On the Union's external identity, Italy believes that the IGC should give priority to the following: rationalization of competences in the area of external economic relations, with a view to improved coordination at Union level in the fields of world trade and development cooperation; creation of an analysis, planning and implementation unit for the CFSP, so as to ensure improved preparation and follow-up of Council decisions; greater visibility and coherence for the CFSP, with the appointment to this end of a 'personality' or secretary-general who would be responsible for continuity at Union level and would assist the rotating presidency and discharge the tasks confided to him by the Council, while fully respecting the competences attributed by the Treaty to the Commission concerning external relations and fostering the coherence of all aspects of the image projected by the Union to the world; reform of the unanimity rule once a consensus has been reached at the highest decision-making level (the European Council) on the principles and substance of the Union's external policy (Italy believes that such a prior consensus would facilitate greater use of simpler decision-making formulas, such as constructive abstention and reinforced qualified majority voting, on the basis of respect for political and financial solidarity on the basis of appropriate rules); and construction of the European security and defence dimension via implementation of the Treaty provisions on the CFSP, leading eventually to a common defence, on the basis of full respect for the transatlantic agreements. Italy also supports working towards the absorption of the WEU by the EU: this process could begin by incorporating the 'Petersberg missions' into the Treaty and bringing the WEU structures under the Union's aegis. Italy wishes to see this objective expressly set out in the Treaty itself. Finally, Italy would support moves towards closer cooperation between the Member States in the field of armaments, in particular through the creation of a multilateral European structure.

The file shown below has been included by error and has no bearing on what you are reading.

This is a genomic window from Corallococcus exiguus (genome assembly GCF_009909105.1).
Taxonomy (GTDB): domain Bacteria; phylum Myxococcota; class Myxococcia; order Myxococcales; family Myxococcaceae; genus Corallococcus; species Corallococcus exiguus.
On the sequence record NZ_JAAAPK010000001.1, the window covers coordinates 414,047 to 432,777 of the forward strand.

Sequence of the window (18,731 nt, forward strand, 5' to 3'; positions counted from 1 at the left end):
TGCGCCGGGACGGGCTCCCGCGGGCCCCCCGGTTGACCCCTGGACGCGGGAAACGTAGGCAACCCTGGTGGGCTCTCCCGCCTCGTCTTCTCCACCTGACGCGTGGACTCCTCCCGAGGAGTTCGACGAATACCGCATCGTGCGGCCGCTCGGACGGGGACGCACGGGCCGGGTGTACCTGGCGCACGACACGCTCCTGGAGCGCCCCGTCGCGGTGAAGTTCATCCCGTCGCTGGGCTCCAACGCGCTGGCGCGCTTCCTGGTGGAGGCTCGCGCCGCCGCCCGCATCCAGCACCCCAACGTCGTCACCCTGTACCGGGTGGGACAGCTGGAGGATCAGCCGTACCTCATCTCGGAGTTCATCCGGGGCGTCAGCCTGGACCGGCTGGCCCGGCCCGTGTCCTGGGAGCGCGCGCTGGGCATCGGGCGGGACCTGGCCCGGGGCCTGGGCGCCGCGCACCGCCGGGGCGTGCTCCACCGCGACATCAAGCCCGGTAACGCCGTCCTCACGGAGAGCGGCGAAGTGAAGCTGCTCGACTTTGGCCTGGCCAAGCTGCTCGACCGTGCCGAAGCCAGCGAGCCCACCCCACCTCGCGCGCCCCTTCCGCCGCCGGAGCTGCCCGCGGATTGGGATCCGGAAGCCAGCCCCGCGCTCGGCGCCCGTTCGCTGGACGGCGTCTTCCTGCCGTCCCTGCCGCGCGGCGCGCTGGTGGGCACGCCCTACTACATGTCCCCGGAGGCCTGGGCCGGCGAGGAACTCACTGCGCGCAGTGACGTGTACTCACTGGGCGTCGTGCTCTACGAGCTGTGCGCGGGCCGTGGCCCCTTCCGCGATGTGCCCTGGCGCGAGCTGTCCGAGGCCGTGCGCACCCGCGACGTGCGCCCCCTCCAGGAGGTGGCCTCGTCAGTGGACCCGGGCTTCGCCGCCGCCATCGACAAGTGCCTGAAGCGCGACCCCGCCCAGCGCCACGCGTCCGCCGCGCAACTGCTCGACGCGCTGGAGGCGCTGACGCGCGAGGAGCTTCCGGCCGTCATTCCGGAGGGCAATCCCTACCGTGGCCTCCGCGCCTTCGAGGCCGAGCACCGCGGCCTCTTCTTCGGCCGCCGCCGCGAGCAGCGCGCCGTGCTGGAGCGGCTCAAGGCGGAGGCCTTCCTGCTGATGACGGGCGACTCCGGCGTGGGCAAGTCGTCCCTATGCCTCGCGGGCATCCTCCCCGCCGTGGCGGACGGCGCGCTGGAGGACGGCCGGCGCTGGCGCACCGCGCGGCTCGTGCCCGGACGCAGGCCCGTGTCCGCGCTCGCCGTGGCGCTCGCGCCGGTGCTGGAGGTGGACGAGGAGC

Concerning the establishment of a planning and analysis unit and the definition of a 'new function including executive tasks', Italy would prefer to see an institutional structure operating as follows: the European Council would be the highest authority as regards the political dynamic of the Union's external policy and the definition of its objectives; the Council of Ministers would be the decision-making body; and the future Secretary-General for external policy would be responsible for planning and the implementation of decisions, under the political control of the Council and in structured coordination with the Presidency-in-Office and the Commission. Italy believes that this would entail creating a coordinated analysis, planning and implementation structure (a type of European external policy committee) in which the Presidency, the Commission and the future CFSP Secretary-General would cooperate in the various phases of external policy, providing it with the requisite coherence, effectiveness and visibility.
Finally, the Italian text considers the question of the evolution of the negotiations, stating that Italy wishes to avoid lowest-common-denominator solutions and aims to help constitute, along with Member States with similar sympathies, a 'critical mass' which will enable the Union to achieve further progress while preserving its unique character.
Europaen Parliament, last revised: 18 September 1996